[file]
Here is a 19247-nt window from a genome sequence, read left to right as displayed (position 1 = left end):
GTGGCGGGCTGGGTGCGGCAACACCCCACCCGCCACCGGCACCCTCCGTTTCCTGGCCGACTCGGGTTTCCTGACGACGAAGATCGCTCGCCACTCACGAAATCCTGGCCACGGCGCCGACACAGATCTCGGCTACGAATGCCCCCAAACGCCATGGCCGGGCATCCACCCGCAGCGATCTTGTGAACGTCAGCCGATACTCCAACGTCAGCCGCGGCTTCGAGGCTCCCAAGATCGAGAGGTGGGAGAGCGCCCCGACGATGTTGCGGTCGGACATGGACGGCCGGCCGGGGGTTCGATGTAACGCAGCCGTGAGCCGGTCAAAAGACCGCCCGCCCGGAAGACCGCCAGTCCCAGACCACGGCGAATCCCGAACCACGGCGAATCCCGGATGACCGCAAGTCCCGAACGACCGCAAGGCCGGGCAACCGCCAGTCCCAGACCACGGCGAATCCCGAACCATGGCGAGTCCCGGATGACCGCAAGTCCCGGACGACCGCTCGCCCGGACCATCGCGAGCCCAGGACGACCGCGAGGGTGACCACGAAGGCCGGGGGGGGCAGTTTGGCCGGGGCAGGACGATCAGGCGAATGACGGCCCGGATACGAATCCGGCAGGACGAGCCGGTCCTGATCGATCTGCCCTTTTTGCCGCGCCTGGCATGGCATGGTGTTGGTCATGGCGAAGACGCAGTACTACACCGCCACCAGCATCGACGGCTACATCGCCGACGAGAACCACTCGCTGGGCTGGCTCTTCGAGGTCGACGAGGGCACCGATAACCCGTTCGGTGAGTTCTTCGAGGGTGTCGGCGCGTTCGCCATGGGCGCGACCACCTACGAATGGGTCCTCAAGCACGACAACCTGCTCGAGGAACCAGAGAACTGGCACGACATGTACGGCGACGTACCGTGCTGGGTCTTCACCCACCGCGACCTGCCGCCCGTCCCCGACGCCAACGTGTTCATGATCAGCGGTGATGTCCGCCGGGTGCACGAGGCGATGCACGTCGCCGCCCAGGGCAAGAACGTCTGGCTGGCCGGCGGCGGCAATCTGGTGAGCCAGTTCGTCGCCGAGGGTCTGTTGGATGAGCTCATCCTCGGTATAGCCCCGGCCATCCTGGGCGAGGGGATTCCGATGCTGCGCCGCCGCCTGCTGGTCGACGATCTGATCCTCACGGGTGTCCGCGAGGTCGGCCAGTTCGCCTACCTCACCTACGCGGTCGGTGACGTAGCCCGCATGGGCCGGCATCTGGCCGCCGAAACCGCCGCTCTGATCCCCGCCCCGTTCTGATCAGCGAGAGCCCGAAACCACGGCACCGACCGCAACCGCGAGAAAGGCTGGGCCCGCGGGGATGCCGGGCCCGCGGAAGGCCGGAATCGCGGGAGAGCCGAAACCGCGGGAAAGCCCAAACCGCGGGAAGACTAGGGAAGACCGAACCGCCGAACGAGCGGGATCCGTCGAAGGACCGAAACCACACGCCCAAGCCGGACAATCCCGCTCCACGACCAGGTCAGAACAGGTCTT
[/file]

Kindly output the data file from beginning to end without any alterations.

Here is a 19247-nt window from a genome sequence, read left to right as displayed (position 1 = left end):
GTGGCGGGCTGGGTGCGGCAACACCCCACCCGCCACCGGCACCCTCCGTTTCCTGGCCGACTCGGGTTTCCTGACGACGAAGATCGCTCGCCACTCACGAAATCCTGGCCACGGCGCCGACACAGATCTCGGCTACGAATGCCCCCAAACGCCATGGCCGGGCATCCACCCGCAGCGATCTTGTGAACGTCAGCCGATACTCCAACGTCAGCCGCGGCTTCGAGGCTCCCAAGATCGAGAGGTGGGAGAGCGCCCCGACGATGTTGCGGTCGGACATGGACGGCCGGCCGGGGGTTCGATGTAACGCAGCCGTGAGCCGGTCAAAAGACCGCCCGCCCGGAAGACCGCCAGTCCCAGACCACGGCGAATCCCGAACCACGGCGAATCCCGGATGACCGCAAGTCCCGAACGACCGCAAGGCCGGGCAACCGCCAGTCCCAGACCACGGCGAATCCCGAACCATGGCGAGTCCCGGATGACCGCAAGTCCCGGACGACCGCTCGCCCGGACCATCGCGAGCCCAGGACGACCGCGAGGGTGACCACGAAGGCCGGGGGGGGCAGTTTGGCCGGGGCAGGACGATCAGGCGAATGACGGCCCGGATACGAATCCGGCAGGACGAGCCGGTCCTGATCGATCTGCCCTTTTTGCCGCGCCTGGCATGGCATGGTGTTGGTCATGGCGAAGACGCAGTACTACACCGCCACCAGCATCGACGGCTACATCGCCGACGAGAACCACTCGCTGGGCTGGCTCTTCGAGGTCGACGAGGGCACCGATAACCCGTTCGGTGAGTTCTTCGAGGGTGTCGGCGCGTTCGCCATGGGCGCGACCACCTACGAATGGGTCCTCAAGCACGACAACCTGCTCGAGGAACCAGAGAACTGGCACGACATGTACGGCGACGTACCGTGCTGGGTCTTCACCCACCGCGACCTGCCGCCCGTCCCCGACGCCAACGTGTTCATGATCAGCGGTGATGTCCGCCGGGTGCACGAGGCGATGCACGTCGCCGCCCAGGGCAAGAACGTCTGGCTGGCCGGCGGCGGCAATCTGGTGAGCCAGTTCGTCGCCGAGGGTCTGTTGGATGAGCTCATCCTCGGTATAGCCCCGGCCATCCTGGGCGAGGGGATTCCGATGCTGCGCCGCCGCCTGCTGGTCGACGATCTGATCCTCACGGGTGTCCGCGAGGTCGGCCAGTTCGCCTACCTCACCTACGCGGTCGGTGACGTAGCCCGCATGGGCCGGCATCTGGCCGCCGAAACCGCCGCTCTGATCCCCGCCCCGTTCTGATCAGCGAGAGCCCGAAACCACGGCACCGACCGCAACCGCGAGAAAGGCTGGGCCCGCGGGGATGCCGGGCCCGCGGAAGGCCGGAATCGCGGGAGAGCCGAAACCGCGGGAAAGCCCAAACCGCGGGAAGACTAGGGAAGACCGAACCGCCGAACGAGCGGGATCCGTCGAAGGACCGAAACCACACGCCCAAGCCGGACAATCCCGCTCCACGACCAGGTCAGAACAGGTCTT